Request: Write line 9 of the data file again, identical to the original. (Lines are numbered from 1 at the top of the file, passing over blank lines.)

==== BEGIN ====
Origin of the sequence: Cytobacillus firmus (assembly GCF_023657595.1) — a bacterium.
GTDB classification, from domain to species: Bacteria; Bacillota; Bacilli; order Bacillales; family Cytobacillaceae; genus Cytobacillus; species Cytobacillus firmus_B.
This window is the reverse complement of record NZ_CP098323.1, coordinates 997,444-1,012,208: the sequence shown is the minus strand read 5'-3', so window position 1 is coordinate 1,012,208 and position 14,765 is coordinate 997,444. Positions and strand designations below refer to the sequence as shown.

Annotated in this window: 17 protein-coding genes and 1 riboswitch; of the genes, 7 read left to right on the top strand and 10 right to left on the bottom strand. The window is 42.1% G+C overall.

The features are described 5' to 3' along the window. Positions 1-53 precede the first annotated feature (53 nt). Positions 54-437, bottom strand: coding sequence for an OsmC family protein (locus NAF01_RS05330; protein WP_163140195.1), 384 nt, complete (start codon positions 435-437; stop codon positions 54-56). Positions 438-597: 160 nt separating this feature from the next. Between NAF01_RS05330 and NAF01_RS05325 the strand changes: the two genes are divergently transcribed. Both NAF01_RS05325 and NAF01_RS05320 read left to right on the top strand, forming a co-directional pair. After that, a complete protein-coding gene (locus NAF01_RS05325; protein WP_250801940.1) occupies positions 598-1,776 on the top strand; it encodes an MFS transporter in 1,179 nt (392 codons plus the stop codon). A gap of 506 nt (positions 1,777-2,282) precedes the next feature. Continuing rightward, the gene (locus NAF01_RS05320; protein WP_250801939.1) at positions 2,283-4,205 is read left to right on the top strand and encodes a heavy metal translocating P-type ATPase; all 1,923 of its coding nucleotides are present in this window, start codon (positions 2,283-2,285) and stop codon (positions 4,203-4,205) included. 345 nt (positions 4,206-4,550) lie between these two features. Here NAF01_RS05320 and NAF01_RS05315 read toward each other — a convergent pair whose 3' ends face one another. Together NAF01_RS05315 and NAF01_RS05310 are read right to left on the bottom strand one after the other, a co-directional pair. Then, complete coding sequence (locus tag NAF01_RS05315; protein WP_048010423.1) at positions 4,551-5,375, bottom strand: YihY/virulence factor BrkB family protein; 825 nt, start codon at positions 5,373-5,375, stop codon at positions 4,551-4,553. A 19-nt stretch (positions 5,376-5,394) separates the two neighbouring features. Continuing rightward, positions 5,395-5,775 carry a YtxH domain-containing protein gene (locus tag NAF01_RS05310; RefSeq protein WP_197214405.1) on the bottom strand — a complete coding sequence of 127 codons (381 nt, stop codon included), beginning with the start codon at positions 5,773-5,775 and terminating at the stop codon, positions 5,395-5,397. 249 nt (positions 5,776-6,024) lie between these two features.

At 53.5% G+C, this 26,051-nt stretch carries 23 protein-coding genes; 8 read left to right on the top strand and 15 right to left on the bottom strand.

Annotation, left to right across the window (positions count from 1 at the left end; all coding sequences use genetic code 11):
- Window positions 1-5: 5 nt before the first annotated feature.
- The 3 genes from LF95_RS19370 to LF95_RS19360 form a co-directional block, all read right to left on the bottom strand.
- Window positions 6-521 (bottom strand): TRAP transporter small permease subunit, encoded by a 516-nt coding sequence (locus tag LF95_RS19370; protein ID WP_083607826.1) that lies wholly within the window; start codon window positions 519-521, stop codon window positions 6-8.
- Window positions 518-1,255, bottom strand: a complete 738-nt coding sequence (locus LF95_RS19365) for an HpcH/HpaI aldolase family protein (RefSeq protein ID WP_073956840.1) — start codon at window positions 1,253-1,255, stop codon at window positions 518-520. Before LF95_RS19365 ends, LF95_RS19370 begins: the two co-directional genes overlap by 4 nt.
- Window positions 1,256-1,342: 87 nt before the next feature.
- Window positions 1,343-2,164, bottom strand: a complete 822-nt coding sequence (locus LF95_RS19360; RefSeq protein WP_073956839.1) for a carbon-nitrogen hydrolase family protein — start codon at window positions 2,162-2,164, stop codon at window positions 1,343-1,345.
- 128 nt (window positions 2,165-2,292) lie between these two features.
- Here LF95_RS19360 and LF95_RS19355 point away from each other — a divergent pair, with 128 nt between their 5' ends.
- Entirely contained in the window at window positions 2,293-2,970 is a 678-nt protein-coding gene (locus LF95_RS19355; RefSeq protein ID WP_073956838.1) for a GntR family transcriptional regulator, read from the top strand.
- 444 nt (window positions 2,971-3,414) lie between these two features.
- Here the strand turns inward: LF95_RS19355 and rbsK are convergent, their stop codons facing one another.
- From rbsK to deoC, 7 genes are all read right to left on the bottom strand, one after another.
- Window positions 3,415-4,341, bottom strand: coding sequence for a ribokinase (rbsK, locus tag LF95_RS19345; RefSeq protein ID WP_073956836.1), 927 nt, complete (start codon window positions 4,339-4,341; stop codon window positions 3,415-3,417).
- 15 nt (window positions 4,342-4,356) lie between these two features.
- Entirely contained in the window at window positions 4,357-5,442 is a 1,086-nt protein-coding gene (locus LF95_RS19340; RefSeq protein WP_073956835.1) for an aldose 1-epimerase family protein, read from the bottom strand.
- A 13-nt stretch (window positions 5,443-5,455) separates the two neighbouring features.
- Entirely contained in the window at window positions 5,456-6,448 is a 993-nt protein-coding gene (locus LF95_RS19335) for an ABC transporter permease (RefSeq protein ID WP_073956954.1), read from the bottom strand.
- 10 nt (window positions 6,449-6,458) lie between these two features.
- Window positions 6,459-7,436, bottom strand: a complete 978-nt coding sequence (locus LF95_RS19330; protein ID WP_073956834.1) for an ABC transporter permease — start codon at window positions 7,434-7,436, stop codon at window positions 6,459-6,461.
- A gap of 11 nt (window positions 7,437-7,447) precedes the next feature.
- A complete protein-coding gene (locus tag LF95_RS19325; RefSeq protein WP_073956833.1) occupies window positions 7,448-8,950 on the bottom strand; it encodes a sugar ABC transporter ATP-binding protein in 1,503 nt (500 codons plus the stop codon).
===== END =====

- The 3 genes from LF95_RS19370 to LF95_RS19360 form a co-directional block, all read right to left on the bottom strand.